|Purple Martins. Photo from Wikimedia Commons|
In the meantime, I saw a Facebook post by a friend indicating the purple martins were beginning to form one of their large pre-migration roosts over in Lakeside City, so my husband was nice enough to swing by the location of our annual roost off location off Fairway Blvd to check the status there on our way home last night. Sure enough, the lines were covered with purple martins. Usually, these are very noisy birds, but it seems when they start preparing to migrate, they get much quieter. I was watching a couple of thousand birds, but didn't hear any of them calling while they were catching bugs just before sunset.
Purple martins are one of the first of our summer birds to arrive in our area and one of the first to head south. They winter in South America, primarily in Bolivia, but also in parts of Brazil and Argentina. Although popular folklore has them as the scourge of the mosquito population, they eat few, if any, mosquitoes. If you want to control those insects, think bats. Purple martins are active high in the air during the day; mosquitoes stay low to the ground, primarily at night. However, martins eat large numbers of insects and bugs: beetles, flies, dragonflies, spiders, grasshoppers and crickets, among others. Think about this before spraying your yard with a lot of poisons to control the insects in your yard. In Texas they have even been seen with cicadas, although they are tough to swallow.
Many people in our area put up martin houses in hopes of attracting martins to their yards. I was reading an interesting section of the Birds of North America online species account on martins about the relative merits of various houses. Martins favor wooden boxes over aluminum (probably because of the tendency of the aluminum houses to get much hotter.) However, both seem to be equally good in terms of nesting success. They also prefer houses that are larger and deeper (distance from opening to floor of the nesting area) than most commercially available houses--the deeper houses also seem to provide for better nesting success. Gourd houses provide a deeper nesting site and are well-liked by the birds. They seem to prefer nest sites 3 - 5 m from the ground (approximately 10 - 16 ft.) We think of purple martins as being dependent upon the houses we put up, but they use natural cavities and single unit bird boxes as well as the "apartment complexes" we put up.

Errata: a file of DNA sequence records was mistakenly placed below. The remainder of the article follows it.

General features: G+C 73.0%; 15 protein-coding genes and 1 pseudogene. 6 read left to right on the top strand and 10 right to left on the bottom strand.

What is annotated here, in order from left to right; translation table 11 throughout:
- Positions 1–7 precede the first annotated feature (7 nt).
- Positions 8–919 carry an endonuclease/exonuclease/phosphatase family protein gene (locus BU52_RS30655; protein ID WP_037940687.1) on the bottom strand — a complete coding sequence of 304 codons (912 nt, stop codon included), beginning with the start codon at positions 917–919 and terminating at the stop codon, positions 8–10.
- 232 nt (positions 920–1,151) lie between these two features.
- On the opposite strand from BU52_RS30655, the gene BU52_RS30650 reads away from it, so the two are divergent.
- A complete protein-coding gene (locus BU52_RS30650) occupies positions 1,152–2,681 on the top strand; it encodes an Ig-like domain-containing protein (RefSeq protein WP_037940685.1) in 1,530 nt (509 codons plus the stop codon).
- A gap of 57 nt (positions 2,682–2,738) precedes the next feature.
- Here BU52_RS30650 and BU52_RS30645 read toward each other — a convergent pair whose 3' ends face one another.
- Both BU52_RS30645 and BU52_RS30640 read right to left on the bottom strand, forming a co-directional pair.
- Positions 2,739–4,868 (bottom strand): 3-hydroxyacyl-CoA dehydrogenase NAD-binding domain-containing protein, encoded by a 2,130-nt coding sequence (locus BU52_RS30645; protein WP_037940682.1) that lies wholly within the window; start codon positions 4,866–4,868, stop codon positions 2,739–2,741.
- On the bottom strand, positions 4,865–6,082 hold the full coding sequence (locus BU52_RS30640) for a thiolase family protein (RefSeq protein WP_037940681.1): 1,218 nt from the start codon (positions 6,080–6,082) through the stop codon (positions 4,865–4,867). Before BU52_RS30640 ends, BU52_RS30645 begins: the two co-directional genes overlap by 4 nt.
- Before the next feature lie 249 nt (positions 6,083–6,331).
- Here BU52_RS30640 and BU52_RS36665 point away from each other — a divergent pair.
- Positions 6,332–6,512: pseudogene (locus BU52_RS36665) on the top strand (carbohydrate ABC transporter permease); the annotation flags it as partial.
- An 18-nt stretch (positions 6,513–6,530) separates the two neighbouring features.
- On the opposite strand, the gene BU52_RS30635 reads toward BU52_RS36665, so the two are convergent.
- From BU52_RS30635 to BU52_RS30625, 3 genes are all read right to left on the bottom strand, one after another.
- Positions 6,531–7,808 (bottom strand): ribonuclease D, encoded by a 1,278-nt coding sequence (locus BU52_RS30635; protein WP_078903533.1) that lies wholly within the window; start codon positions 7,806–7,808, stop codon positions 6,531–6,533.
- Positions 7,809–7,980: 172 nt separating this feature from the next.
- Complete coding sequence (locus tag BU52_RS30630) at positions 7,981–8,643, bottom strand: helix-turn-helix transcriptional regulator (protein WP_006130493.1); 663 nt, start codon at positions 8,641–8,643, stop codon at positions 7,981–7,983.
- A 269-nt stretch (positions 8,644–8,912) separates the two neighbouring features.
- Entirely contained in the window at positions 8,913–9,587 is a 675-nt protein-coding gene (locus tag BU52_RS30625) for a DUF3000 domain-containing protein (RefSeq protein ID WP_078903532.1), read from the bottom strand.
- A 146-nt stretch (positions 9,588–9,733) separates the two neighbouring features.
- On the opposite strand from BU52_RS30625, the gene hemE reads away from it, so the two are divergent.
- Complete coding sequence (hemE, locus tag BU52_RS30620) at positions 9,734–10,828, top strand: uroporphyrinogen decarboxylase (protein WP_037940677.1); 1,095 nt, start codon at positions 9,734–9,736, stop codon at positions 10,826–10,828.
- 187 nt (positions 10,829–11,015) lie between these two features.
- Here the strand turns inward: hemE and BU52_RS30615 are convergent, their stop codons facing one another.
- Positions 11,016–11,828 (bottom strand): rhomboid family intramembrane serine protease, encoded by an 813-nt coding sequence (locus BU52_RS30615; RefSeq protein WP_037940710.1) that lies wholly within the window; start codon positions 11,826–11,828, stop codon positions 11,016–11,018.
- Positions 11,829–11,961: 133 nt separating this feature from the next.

If you decide to put up a martin house, be sure to have it up by February and keep evicting the house sparrows and starlings that will attempt to move in before the martins arrive. Then enjoy their antics over the summer.